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As a refresher, I'm very new to the forum... this is only my second post. Self-taught, I've been drawing/painting for about three years, and for the last few months my study is that of photo realism.
I'm still discovering new techniques and trying my ass off to figure this out... I clearly spot the differences but I'm diligent to learn. Thanks for your words.
Not bad overly. There are two main problem areas:
1) Face features are not constructed with 3d form in mind, hence all these numerous little imprecisions in copying 2d shapes from the photo add up to a "something not right" feel.
2) You see value fluctuations that are not there. Squint at the reference photo. That's what you need to transfer to your drawing. Here's the same fragment from photo and from your drawing:
Notice how it's almost a flat tone in the photo yet you invented a lot of fluctuation in the drawing. Try to look at the value composition as a whole. Don't look at little fragments and then try to guess their value. Always search for largest possible shapes that have same (or near same) value, and state them as such in your drawing.
Last edited by LaCan; March 30th, 2013 at 11:35 AM.
Ah, thank you so much. I know I need to work a lot on values... seems I have a tendency to create detail that doesn't actually exist in the photos I reference... deeply appreciate the feedback.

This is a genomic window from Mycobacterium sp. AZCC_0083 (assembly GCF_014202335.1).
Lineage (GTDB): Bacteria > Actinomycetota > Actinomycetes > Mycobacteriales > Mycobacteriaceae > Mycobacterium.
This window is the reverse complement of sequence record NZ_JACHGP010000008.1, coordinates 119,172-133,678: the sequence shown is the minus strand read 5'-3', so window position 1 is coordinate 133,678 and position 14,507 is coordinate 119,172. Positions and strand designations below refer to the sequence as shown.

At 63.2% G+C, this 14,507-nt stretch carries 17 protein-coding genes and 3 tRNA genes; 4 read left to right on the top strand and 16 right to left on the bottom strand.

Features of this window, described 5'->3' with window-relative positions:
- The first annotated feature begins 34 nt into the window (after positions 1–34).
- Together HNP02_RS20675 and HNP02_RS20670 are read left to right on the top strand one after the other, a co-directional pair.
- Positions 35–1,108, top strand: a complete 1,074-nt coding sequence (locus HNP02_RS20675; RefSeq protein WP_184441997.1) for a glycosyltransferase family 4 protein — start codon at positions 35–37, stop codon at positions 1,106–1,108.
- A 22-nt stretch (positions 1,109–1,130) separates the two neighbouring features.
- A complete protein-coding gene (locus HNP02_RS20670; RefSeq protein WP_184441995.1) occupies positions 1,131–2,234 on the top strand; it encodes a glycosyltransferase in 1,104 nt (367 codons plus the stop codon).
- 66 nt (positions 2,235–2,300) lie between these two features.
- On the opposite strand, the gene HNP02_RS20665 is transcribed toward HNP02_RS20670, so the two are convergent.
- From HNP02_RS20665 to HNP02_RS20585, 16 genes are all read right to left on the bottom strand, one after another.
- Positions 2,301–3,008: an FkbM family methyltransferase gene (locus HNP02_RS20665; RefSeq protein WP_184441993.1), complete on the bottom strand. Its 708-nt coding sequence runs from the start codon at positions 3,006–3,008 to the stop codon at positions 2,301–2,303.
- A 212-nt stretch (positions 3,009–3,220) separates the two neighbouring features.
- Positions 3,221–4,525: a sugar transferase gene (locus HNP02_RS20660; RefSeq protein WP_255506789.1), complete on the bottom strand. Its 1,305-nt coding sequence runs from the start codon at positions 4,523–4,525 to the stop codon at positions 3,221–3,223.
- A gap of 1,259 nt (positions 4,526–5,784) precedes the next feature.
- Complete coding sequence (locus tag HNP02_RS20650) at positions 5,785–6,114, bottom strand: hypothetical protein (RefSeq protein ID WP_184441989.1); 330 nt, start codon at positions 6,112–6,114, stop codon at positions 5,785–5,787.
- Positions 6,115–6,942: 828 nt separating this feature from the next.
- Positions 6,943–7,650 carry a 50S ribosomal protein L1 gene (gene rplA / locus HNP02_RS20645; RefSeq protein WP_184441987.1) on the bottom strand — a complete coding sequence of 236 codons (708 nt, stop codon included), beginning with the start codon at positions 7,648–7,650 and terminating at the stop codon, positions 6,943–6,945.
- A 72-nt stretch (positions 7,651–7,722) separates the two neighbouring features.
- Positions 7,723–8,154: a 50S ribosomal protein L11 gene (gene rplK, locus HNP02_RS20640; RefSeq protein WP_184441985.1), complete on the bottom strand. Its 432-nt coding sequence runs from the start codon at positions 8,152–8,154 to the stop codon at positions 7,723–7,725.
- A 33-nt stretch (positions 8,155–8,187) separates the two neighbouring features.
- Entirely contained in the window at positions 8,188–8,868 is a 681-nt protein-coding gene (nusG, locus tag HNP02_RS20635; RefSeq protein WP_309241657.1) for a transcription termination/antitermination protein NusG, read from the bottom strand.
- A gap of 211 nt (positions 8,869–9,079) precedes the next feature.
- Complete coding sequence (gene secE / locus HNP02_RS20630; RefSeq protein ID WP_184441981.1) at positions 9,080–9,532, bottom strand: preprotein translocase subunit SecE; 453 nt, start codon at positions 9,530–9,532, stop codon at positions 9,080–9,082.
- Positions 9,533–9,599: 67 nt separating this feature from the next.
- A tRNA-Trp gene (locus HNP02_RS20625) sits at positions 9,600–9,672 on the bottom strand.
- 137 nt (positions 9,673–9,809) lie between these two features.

I might add that he also doesn't see value variation that ARE there.
OP: the best thing for you would be drawing still lifes. From life, not photos. It takes a lot of skill to read a photo; more skill than required to work from life.
Do you mean that you intend to work in the tradition of the photorealists, or are you trying to learn to make an exact copy of a photo by eye? Two very different things. I think the photorealists used all kinds of drawing aids and tracing methods to get such exact results. Whereas, if you mean you're trying to train your eye, you really are better working from three dimensions, as arenhaus said. Later, when you work from photo reference, you can make better sense of what you're seeing.
I was once on the receiving end of a critique so savagely nasty, I marched straight out of class to the office and changed my major (sketchbook).